I see an ad for smokeless tobacco in an obscure fashion magazine. I do not bother to research its safety—if I’m not setting the stuff on fire, it must be less carcinogenic. I do know that it contains fiberglass so the inside of your nose is cut in a thousand tiny places with each use, but this is not suspicious because it’s only to let the nicotine enter your bloodstream faster.
The first time I try it, I almost fall over. This is my first high, and it is thoroughly unintended. My instincts tell me to throw my dwindling dignity to the wind and just snort the stuff in long lines with dollar bills.
I’m a freshman in college and smoking is allowed just about anywhere on campus because a). it’s 2005 and adults are still allowed to be adults and b). this is Baltimore.
I decide to honor my newfound maturity with a pack of Virginia Slims. I choose this particular brand of cigarette because my name is Virginia, and I am slim.
I sit at a table outside my dorm building in an unusual September chill and take my first drag. I see colors.
It’s almost winter, but I want to take a walk in the woods near my house. My parents are out being stupid; their Yuengling beer is in the fridge looking much the same. Suddenly, I decide that the time has come for me to try alcohol.
I’m unclear about the mechanics of bottle opening, so I end up with a furious cut and a frothing fount of beer from which I take one feeble sip. I force myself to swallow it because while I can handle the Lord’s wrath, I can’t possibly contend with His disgust—finish what you start. After one sip I pour the rest down the drain and rush off to the woods. Good thing I’ll never try that again.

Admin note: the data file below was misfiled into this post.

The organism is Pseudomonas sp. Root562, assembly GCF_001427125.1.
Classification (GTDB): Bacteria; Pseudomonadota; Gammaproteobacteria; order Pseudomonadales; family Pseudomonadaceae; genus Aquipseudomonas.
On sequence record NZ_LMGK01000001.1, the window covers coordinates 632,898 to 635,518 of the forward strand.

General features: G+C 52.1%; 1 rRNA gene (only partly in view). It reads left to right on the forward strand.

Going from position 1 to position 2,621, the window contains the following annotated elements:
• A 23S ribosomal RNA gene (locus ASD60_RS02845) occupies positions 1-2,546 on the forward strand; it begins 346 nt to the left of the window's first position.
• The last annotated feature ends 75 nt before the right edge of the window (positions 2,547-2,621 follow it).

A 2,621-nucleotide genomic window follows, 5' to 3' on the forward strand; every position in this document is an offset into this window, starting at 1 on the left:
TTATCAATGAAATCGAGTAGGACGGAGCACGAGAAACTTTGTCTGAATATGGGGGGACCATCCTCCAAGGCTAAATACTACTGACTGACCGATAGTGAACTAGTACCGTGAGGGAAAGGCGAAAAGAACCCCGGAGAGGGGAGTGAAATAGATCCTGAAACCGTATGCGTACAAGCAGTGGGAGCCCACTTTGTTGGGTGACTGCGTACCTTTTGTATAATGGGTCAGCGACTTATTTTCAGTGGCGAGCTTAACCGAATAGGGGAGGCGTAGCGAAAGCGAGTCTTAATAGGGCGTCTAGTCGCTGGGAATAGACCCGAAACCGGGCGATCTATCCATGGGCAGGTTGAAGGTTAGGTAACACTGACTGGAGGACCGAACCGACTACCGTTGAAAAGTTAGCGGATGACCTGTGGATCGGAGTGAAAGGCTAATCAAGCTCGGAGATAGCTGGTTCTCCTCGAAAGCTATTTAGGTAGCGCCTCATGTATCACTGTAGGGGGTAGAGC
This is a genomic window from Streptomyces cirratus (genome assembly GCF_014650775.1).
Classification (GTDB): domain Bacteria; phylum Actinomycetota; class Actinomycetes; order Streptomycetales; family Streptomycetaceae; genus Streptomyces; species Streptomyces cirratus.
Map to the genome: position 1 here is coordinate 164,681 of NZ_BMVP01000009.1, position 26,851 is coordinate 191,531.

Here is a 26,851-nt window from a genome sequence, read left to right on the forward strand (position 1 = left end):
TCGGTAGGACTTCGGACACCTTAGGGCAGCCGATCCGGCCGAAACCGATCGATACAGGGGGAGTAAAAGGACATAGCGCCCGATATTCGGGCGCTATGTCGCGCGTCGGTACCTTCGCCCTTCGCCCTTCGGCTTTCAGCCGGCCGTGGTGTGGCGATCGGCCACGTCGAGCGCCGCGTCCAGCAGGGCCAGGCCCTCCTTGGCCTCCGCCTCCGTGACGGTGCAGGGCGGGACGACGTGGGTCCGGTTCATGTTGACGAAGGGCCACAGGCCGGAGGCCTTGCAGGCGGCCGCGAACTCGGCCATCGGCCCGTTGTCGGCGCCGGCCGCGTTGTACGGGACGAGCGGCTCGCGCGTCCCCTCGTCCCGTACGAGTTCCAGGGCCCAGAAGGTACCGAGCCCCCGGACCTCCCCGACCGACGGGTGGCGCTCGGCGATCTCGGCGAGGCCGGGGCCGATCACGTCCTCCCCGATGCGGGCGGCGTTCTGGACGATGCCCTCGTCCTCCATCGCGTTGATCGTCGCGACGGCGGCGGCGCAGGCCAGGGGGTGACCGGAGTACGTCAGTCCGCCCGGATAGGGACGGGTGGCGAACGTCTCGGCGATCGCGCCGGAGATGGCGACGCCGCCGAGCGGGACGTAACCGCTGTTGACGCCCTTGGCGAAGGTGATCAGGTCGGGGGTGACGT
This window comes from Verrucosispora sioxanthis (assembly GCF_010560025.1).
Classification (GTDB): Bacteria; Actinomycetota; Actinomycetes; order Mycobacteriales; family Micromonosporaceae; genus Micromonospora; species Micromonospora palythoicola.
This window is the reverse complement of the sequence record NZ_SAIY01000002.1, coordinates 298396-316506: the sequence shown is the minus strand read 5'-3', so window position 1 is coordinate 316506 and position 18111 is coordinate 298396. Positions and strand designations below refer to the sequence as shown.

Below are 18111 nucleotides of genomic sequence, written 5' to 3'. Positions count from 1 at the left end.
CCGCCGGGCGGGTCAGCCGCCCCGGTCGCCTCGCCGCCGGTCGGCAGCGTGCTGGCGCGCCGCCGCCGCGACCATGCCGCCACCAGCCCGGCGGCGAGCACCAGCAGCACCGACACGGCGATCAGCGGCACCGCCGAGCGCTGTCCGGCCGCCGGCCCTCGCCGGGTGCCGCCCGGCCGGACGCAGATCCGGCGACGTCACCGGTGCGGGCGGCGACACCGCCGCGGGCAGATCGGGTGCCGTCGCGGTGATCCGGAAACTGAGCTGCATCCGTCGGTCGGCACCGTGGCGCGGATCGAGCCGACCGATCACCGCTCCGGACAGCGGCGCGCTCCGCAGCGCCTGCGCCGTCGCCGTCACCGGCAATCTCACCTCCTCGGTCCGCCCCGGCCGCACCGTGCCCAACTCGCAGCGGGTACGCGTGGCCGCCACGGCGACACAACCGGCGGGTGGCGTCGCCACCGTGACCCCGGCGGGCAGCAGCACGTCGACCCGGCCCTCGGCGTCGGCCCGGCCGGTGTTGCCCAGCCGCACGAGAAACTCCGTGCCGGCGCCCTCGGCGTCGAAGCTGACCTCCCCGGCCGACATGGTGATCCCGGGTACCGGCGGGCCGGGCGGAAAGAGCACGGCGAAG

I am fourteen years old and am thrilled to have a Troubled Friend. We hang out at our church’s youth group but don’t talk in school. She made a real splash at Episcopal camp over the summer when she showed up two days late with platinum blonde hair, dangle earrings that proclaimed BITCH, and—wait, now—birth control.
One Sunday, during youth group, she smuggles me out behind the church to teach me how to smoke. I am horrified when I agree to try a drag of her Marlboro Red—the same brand that will kill her mother in ten years. I cough and spit out the satin tar that coats my tongue. Good thing I’ll never try that again.
I wish this was the first time he saw me. I finally got contact lenses and I’m wearing the halter top Mom doesn’t know she bought me. Plus the lipstick I stole from my nanny. She left us over the summer because I’m too old for a nanny now, so I had to take her lipstick. She’s gone and so am I.
He’s watching me from his window, stupefied by my feminized transformation. He has always been The Boy Next Door, but I—? Good thing I’ll never be her again.
I see my reflection in the window of his dad’s car. For once, someone is happening. I can pull a mirror out of anybody this way.
His eyes are on me, and he does not know why. I have achieved something, but I want more. I keep on walking.
Virginia Petrucci is the author of two poetry chapbooks: The Salt and the Song and Recipes and How To’s. Her writing has been nominated for the Pushcart Prize, The Best American Short Stories, and the Best Small Fictions anthologies. Her work has appeared in Terrain, Mom Egg Review, and Best New Writing, among others. She lives in California with her family.
Cover design by Karen Rile